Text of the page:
— People with visual impairments using the user interface will find some bugs, like two “Here” links for clicking on pages. There is timed auto-redirection of acknowledgment pages but I set my browser to stop that unless it asks.

On the Plus Side

Advantages of NearlyFreeSpeech as a website host are substantial:

They know what they’re doing. They seem very good at staying within the standards embodied in authoritative RFCs and other published sources, which you can read yourself on the Web (for example, at RFC Editor). My sites seem to run without downtime; I don’t check often but I don’t think I have to. It appears that the CEO is personally technically knowledgeable. The support for us do-it-yourselfers is extensive and helpful.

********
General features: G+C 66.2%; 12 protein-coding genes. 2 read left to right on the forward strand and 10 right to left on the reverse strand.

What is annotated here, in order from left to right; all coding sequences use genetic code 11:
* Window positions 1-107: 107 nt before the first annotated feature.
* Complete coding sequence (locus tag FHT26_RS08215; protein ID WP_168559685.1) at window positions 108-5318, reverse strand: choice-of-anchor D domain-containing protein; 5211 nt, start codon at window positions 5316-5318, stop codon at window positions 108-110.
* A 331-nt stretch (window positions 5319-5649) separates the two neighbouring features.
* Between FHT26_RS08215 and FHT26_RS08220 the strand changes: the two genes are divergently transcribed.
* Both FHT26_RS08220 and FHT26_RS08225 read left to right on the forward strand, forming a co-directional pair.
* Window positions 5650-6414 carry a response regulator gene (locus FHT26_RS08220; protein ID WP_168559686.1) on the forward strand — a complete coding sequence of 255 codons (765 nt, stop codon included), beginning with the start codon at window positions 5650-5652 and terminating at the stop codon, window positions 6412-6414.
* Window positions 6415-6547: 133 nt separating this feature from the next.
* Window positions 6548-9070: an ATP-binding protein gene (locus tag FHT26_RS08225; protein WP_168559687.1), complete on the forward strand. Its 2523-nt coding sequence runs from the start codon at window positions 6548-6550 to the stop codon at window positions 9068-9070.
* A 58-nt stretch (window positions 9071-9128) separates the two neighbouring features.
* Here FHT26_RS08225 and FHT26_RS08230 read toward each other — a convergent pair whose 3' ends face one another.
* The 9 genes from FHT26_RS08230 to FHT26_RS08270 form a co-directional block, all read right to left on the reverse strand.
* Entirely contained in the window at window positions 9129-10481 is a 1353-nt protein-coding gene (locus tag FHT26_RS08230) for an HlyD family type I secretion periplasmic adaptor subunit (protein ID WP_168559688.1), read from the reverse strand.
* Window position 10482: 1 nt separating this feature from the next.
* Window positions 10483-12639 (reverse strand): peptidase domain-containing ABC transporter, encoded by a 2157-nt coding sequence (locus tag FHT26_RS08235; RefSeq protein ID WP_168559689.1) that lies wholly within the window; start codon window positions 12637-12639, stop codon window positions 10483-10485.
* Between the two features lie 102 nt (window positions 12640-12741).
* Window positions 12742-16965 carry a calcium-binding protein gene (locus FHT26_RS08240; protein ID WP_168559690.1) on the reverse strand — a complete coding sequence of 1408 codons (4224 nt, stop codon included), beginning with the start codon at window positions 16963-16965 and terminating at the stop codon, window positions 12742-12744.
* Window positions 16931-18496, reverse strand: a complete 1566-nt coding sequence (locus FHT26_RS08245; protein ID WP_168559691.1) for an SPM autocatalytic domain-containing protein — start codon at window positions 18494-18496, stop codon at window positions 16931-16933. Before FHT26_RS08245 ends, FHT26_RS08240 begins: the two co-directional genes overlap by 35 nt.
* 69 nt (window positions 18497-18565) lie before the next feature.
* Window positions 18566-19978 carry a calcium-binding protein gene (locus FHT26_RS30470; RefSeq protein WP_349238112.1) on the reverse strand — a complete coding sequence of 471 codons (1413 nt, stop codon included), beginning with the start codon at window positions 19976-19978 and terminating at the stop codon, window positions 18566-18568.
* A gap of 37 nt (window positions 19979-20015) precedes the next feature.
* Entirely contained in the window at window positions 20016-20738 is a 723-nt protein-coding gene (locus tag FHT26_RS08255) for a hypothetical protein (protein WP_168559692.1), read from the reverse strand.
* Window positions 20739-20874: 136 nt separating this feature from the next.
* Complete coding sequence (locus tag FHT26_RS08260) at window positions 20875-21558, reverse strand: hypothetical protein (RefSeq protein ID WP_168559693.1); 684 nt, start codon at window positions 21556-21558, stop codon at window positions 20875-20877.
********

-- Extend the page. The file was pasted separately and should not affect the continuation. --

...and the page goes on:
Since their forums are visible to their members generally, they come across as more honest about their problems. Many companies love to shout about how perfect they are while sweeping complaints under the rug, but you can see how NearlyFreeSpeech handles many of their complaints when you can read forum topics, even ones that are years old. I prefer to stick with someone who acknowledges their own problems, solves them, and tells you about them.

Prices were recently raised, mainly by the adding of a daily charge, for most sites a nickel a day (under $19/year). Even so, prices are attractive. Static sites cost less than dynamic ones, all else equal; you choose. For free, you can become a member and look around.